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Make Technology Learning a Hobby, not a Requirement

“But students might have to look outside of school for this. Already, 12 percent of high school students have taken an online class on their own, outside of the classroom, to learn about a topic that interested them.”

So then how is classrooms lacking technology failing our youth? Seems to me students taking the initiative for their own learning is a GREAT thing. I constantly have to research how to utilize technology on my own. I read tons of articles on “over-homeworking” the students. If they learn about technology on their own they will not be limited by the teacher. They probably will be more enthusiastic about learning it without an assignment or being told to. If we are worried about kid’s attention spans than allow them to develop their own learning habits on subject matter they really care about and then hold discussions with them on what works for them. Then maybe takes some cues and implement some of the successful strategies they have found. Better yet, let them teach each other these “right skills” on their own or when they have finished their classwork.


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July 24, 2013 · 1:09 am

The Nuts & Bolts of 21st Century Teaching

The blog referenced in this post, which is worth reading, can be found here:

The nuts and bolts of 21st century teaching can probably still need a wrench. In other words, someone to make everything turn and tighten. This is the teacher. This independent style of learning for his students is a great idea. A simple flaw is seen here though:

“Then we got stuck. Researching was the easy part, knowing what to do with it is much more difficult. The goal of week three is to construct a mock-up of their exhibit. My students struggled immensely with how to take their research and create an exhibit. What information do they use? What do they want to be their focal point? What story do they want to tell?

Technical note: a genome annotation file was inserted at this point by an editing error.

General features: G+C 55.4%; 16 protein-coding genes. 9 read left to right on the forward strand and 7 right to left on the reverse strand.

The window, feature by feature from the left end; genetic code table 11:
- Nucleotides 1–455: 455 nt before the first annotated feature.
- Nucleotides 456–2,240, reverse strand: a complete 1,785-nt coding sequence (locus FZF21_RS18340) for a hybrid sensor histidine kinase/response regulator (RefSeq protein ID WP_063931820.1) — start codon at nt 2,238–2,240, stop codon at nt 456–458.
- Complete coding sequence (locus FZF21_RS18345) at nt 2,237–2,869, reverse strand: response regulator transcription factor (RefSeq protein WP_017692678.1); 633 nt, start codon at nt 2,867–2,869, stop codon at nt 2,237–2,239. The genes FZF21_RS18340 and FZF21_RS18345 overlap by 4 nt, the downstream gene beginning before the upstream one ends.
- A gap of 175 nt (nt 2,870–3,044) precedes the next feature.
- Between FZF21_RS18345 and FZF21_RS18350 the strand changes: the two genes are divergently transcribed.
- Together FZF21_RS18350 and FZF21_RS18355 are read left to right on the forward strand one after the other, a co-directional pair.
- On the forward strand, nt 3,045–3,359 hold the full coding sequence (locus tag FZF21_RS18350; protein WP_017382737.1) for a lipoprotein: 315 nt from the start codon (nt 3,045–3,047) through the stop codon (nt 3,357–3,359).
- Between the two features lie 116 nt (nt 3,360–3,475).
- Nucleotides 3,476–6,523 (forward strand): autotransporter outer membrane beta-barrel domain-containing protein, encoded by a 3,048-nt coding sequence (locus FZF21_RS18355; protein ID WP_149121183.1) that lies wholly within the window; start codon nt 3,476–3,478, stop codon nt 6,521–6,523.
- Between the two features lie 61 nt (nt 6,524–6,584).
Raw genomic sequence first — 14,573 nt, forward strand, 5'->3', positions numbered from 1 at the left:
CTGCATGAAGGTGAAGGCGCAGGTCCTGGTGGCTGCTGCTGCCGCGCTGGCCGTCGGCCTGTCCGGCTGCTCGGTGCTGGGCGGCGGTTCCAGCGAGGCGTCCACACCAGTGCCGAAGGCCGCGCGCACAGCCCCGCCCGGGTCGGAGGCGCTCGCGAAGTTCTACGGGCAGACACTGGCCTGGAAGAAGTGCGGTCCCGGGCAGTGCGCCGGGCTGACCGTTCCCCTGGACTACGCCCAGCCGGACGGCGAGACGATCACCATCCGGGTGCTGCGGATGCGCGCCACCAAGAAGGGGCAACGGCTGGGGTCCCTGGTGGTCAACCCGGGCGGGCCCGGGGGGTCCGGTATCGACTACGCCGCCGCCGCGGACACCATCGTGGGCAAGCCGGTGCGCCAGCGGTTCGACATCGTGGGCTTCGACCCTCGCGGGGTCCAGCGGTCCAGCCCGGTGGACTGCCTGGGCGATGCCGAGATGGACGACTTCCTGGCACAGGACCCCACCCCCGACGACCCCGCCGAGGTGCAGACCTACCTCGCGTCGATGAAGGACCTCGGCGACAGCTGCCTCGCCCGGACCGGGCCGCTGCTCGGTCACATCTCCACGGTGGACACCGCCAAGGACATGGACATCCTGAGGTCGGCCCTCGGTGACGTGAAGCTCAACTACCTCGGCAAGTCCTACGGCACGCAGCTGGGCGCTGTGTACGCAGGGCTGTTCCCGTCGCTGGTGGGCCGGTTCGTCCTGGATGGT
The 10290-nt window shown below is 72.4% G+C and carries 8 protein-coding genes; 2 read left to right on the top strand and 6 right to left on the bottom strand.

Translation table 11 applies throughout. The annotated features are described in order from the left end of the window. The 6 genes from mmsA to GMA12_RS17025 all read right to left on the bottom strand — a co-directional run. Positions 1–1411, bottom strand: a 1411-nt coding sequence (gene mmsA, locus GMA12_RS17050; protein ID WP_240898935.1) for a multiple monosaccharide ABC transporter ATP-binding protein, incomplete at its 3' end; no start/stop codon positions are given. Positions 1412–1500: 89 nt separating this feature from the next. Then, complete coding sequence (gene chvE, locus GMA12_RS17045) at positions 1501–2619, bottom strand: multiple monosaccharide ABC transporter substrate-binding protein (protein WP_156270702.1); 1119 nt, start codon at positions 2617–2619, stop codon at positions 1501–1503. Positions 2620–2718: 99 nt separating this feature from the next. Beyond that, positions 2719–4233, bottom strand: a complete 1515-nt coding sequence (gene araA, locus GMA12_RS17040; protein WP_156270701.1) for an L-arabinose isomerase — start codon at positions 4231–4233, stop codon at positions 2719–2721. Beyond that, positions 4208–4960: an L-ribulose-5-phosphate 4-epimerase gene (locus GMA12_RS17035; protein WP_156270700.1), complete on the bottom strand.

It’s not that they don’t have good ideas. They have some great ones. As I walked around, I heard some incredible proposals, such as designing the concentration camp exhibit around the concept that many prisoners consumed only 300 calories a day. What does 300 calories a day look like? Yet even with great ideas on the table, they seemed reticent to move forward.”

I doubt if they were asked to present their findings in power point format they would run into such mental roadblocks. The technology of information presenting is wonderful, but concrete representation should still be creative and encouraged. This teacher was definitely doing this, but were all their previous teachers? Is that why this exhibit is so tough to figure out?

“Once they found a number of resources, I introduced them to Google Docs. It never fails that my students are completely amazed by this web tool. Often there are audible gasps.”

I laughed at this portion because it described my reaction the first time a college project partner explained google docs to me.

I think this was a great project idea. I was drawn on the choice of topic. As educators, should we be teaching the Holocaust directly? As this way we maybe be better able to help our students who are emotionally effected by the material. Perhaps, it is better that students are allowed to research such a topic on their own and at their own pace. In high school, my class had a field trip to the Holocaust museum, in Washington, D.C., but we were tasked with going ourselves. So we could go in groups or by ourselves, if we felt that was the best way for us to take in the information there. I have always thought that was a great way of going about this tough subject matter.

I applaud this teachers innovative manner, but hope this is not how he teaches a majority of his lessons.


June 18, 2013 · 9:05 pm